James Baldwin's 'I Am Not Your Negro' will prepare you for the next four years

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To declare James Baldwin’s words and work “otherworldly” is a reasonable temptation. It seems like there is no other public intellectual who has written about race so prophetically. In The Fire Next Time from 1963, Baldwin wrote: “To act is to be committed, and to be committed is to be in danger. In this case, the danger, in the minds of most white Americans, is the loss of their identity,” words that echo eerily in 2017. But to assign a magical element to Baldwin’s prescient body of work would also be to forgo what we all know to be true: that American racism is ceaseless.


Nearly a decade before his death in 1987, Baldwin began to write Remember this House, a look into American racism through the lives and assassinations of Malcolm X, Medgar Evers, and Martin Luther King Jr., three of his good friends. He only got so far as 30 pages of notes, so director Raoul Peck picked up where Baldwin left off. In his new Academy Award-nominated documentary I Am Not Your Negro, Peck weaves together the three men’s deaths through Baldwin’s notes. “Everything you hear are Baldwin’s words,” Peck said of the entire film’s narration at a Harlem screening of the film on Thursday. “I didn’t add a single word. It’s pure Baldwin.”

Baldwin didn't dedicate his life to being a preacher like King, a minister like X, or an organizer like Evers. He was a novelist, essayist, and playwright, and, in fact, once labeled an integrationist, as he writes in No Name in the Street, a book of essays. “This was never, quite, my own idea of myself,” he wrote in response, neither an outright rejection nor an embrace. In a 1984 interview with the Paris Review, Baldwin said of his place in the movement next to activists like Martin, Evers, and X: “I didn’t think of myself as a public speaker, or as a spokesman, but I knew I could get a story past the editor’s desk. And once you realize that you can do something, it would be difficult to live with yourself if you didn’t do it.”

Though he gained prominence in the civil rights movement, Baldwin couldn’t quite be labeled a leader or advocate. Instead, he called himself a witness. In an interview with The New York Times in 1984, Baldwin said, “In the church in which I was raised, you were supposed to bear witness to the truth,” adding, “Now, later, on, you wonder what in the world the truth is, but you do know what a lie is.” In that same interview, Baldwin was asked why he refers to himself as a witness. “Witness to whence I came, where I am,” he said. “Witness to what I’ve seen and the possibilities that I think I see.” As a public intellectual, Baldwin straddled the precarious line of articulating the ills of American racism without claiming to be its ameliorator. Instead, he spoke about race from personal experience as a black man. “To be a Negro in this country and to be relatively conscious is to be in a rage almost all the time,” he once said. A “witness,” indeed, but an active one.

Baldwin was born in 1924 in Harlem, to a single mother. At 18, he left home, in large part to get away from his stepfather, a preacher, who he did not get along with. By 24, he had secured a grant for his writing and moved to Paris, where he would live on and off for the rest of his life. It was there “that he was first able to come to grips with his explosive relationship with himself and America.” The first of his six novels, Go Tell It on the Mountain, was published in 1953, when Baldwin was just 29 years old. Then came, Giovanni’s Room in 1956, which explored an interracial, gay relationship. His next novel, Another Country, examined similar territory. In an interview with the Village Voice three years before his death, Baldwin demurred about how influential his writing on sexuality had been. “I made a public announcement that we’re private,” he said.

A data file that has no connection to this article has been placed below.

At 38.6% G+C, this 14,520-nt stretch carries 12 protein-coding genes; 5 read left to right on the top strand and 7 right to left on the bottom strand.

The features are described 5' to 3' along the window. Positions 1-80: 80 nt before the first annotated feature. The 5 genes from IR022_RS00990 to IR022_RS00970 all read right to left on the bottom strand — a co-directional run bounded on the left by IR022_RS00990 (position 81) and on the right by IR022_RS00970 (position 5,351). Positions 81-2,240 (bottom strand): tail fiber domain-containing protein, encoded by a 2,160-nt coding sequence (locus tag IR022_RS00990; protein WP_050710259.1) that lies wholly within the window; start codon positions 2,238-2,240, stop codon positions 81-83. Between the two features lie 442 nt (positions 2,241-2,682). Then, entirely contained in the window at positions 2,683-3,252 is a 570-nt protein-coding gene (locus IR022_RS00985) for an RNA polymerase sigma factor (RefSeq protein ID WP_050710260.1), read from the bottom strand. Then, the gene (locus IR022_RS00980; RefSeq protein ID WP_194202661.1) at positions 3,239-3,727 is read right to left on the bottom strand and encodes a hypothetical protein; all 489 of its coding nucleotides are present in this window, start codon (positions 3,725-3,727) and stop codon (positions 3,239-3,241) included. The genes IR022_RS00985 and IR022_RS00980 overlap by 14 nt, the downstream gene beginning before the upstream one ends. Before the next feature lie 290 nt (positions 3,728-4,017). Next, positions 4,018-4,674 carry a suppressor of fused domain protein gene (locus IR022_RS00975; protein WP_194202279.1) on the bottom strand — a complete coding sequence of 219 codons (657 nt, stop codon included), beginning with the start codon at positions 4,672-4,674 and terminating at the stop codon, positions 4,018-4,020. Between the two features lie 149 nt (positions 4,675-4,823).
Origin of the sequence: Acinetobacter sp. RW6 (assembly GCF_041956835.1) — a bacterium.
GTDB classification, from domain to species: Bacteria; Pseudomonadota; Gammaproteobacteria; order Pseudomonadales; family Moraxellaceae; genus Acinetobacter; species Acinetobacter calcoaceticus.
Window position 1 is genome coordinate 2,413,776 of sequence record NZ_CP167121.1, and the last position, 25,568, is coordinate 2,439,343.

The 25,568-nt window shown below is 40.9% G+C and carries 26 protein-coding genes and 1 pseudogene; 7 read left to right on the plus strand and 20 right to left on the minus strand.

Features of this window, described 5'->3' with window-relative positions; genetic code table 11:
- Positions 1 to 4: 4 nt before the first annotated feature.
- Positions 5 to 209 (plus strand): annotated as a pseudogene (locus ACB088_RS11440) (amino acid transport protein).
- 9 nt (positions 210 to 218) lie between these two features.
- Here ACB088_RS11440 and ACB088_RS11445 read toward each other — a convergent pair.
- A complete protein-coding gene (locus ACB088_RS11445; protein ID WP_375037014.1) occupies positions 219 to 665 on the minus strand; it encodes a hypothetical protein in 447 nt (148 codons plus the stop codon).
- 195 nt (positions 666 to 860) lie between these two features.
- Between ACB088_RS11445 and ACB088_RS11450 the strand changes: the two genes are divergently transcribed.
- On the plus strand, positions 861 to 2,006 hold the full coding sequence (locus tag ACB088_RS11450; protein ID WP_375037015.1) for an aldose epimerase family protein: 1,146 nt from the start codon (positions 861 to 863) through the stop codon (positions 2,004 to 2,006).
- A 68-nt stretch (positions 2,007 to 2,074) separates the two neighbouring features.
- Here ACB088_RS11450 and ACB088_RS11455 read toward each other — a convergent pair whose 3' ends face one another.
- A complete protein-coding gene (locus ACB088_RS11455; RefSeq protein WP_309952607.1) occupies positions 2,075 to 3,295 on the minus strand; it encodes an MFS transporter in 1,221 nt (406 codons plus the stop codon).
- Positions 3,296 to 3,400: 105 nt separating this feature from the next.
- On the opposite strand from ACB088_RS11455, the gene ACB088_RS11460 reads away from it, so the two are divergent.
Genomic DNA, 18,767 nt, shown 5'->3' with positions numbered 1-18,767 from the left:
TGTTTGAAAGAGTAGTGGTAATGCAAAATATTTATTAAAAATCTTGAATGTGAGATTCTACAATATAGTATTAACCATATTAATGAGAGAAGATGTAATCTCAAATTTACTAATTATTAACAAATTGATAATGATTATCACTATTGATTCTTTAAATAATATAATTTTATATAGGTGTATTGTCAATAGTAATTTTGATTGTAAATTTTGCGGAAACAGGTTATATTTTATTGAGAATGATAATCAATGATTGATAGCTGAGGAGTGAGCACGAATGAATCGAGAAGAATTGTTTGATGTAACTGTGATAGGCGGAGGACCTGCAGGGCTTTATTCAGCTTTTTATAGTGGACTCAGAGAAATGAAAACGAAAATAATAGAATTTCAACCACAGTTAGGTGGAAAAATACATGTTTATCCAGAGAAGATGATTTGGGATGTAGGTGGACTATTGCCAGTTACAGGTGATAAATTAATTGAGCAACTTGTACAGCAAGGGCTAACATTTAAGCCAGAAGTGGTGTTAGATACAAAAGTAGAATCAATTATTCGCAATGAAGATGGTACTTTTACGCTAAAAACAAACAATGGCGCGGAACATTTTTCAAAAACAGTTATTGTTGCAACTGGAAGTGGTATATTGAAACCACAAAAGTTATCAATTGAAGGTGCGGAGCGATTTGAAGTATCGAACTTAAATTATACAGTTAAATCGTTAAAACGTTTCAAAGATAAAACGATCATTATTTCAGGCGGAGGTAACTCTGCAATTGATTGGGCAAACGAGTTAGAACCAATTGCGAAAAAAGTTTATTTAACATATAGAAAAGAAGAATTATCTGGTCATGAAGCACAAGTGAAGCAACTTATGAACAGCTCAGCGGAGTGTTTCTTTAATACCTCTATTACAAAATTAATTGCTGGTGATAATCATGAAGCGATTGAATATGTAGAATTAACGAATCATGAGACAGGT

Though Baldwin wrote prolifically on race and sexuality, he never rested on a singular ideology like black nationalism or integration, lending his perspective on black America a timelessness. I Am Not Your Negro captures this perfectly, since, of course, his are the only words we hear. “If I'm not a nigger here and you invented him, you, the white people, invented him, then you've got to find out why. And the future of the country depends on that,” Baldwin says in a clip from the film. The challenge, of course, is still relevant today.

In the opening clip of I Am Not Your Negro, Baldwin sits down for a 1968 interview with talk show host Dick Cavett, who is expounding on “negro” progress. “Why aren’t they optimistic?” Cavett asks Baldwin. “The real question,” Baldwin responds, “is ‘What’s going to happen to this country?’” The camera then cuts to images of civil unrest from the last five years, most notably, images of from Ferguson, Missouri, in the wake of Michael Brown’s death. “My question to myself when I started making this film 10 years ago,” Peck said, was ‘How do I make Baldwin available to the next generation, and make him do the same job as he did on me, changing my life?’”

As actor Samuel L. Jackson narrates Baldwin’s words, the screen cuts back and forth from archived images and video to current-day America. The present flashes across the screen almost extemporaneously, a chilling experience. It bears endless repeating: Everything Baldwin wrote and said about race in mid-20th century America holds up today—and hauntingly so. Baldwin had a way of pulling out bare truths about American history. “We made a legend out of a massacre,” he said of the America's founding. And it remains impossible, now more than ever, to tell if the country will ever stop buying into the legend of America, and face the massacre.


Collier Meyerson is a reporter at Fusion with a focus on race and politics. She lives in Brooklyn.